Authorisation was given by the Governor of Burma on 18th December 1944 for the reorganisation of two Burma Intelligence Corps platoons from the British 'B.A.F.' establishment to that of mixed 'BAOR' platoons.  On 16th January 1945, the Headquarters Allied Land Forces South East Asia wrote to the Central Headquarters of the Burma Intelligence Corps to confirm that although the future requirements were for seventeen platoons, only fourteen were to be formed and maintained at the then present time.  It was anticipated that this would help the Burma Intelligence Corps obtain a higher standard of personnel, avoiding the possible dilution in quality if the higher number of platoons were to be raised. As a result of this new policy, it was decided that two of the existing 'British' platoons would be converted to the mixed 'BAOR' establishment.  This would then provide for eight 'British' platoons and six mixed 'BAOR' platoons.  The two platoons identified as being most suitable for conversion were No.s 7 and 10.  No. 7 Platoon was then attached to the 'Special Force' and somewhat under strength due to sickness.  It was ordered to proceed to the Burma Auxiliary Force Depot at Mhow at the earliest date for subsequent conversion.  No. 10 Platoon was already at Mhow and had already given up many of its personnel to reinforce other units. [44]

The allotment of the fourteen platoons in January 1945 was:

No. 1 Platoon - 2nd British Infantry Division

No. 2 Platoon (less one section) - 26th Indian Infantry Division

No. 2 Platoon (one section) - 82nd West African Infantry Division

No. 3 Platoon - GHQ (India) requested to send this platoon to join the 17th Indian Infantry Division

No. 4 Platoon - in transit to join the XV Indian Corps

No. 5 Platoon (less one section) - 81st West African Infantry Division

No. 5 Platoon (one section) - 82nd West African Infantry Division

No. 6 Platoon - 11th East African Infantry Division in IV Corps reserve

No. 7 Platoon - release from 'Special Force', to convert to a mixed 'BAOR' platoon at Mhow

No. 8 Platoon - to move to XV Indian Corps

No. 9 Platoon - 36th British Infantry Division

No. 10 Platoon - at Mhow, to convert to a mixed 'BAOR' platoon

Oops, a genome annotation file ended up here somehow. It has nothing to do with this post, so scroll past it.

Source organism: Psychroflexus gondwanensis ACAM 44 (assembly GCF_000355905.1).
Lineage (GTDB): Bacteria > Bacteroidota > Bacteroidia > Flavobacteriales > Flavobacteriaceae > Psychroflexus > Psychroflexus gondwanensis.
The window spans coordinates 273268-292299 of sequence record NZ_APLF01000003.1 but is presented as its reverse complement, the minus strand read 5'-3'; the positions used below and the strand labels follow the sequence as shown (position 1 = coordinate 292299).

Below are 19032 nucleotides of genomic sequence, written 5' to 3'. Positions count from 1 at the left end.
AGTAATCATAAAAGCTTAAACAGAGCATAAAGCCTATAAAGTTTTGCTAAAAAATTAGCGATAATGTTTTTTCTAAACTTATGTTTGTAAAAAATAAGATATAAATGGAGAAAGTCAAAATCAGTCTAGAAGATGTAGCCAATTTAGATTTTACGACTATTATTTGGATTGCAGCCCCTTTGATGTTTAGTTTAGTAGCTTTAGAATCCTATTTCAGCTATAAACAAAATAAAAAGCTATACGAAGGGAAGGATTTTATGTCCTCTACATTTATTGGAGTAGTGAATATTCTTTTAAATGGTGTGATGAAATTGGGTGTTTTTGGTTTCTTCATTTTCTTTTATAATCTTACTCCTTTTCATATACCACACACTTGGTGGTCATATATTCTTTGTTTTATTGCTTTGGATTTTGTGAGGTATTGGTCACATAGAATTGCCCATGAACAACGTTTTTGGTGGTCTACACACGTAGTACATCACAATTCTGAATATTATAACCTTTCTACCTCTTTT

No. 11 Platoon - a mixed 'BAOR' platoon, with 20th Indian Infantry Division

No. 12 Platoon - a mixed 'BAOR' platoon, with 19th Indian Infantry Division

No. 13 Platoon - a mixed 'BAOR' platoon, with 5th Indian Infantry Division

No. 14 Platoon - a mixed 'BAOR' platoon, with 7th Indian Infantry Division. [45]

There continued to be a great shortage of Officers and men suitable for assignment to the Burma Intelligence Corps.  Throughout January and February 1945 (at least) there was much activity to identify Officers with the requisite knowledge of Burmese languages and to have them interviewed for assessment.  In early January 1945, Major Watson, the Second-in-Command of the Burma Intelligence Corps visited the depot of the 2nd Battalion, Burma Rifles at Dehra Dun to assess Burma Army personnel.  He subsequently submitted a list of 107 Other Ranks found to be suitable and on 14th February it was confirmed that these men had been made available for the Burma Intelligence Corps.  It was also hoped that additional men might be found a further 'comb out' of Burmese-speaking men of the 1st Coast Battery, Burma Auxiliary Force at Calcutta and a representative of the Burma Intelligence Corps was sent to interview candidates.   However the Corps remained short of 27 officers despite requests being raised with the Administration Branch of the Army in India.  Ongoing efforts to fill this requirement continued over the next few months. [46]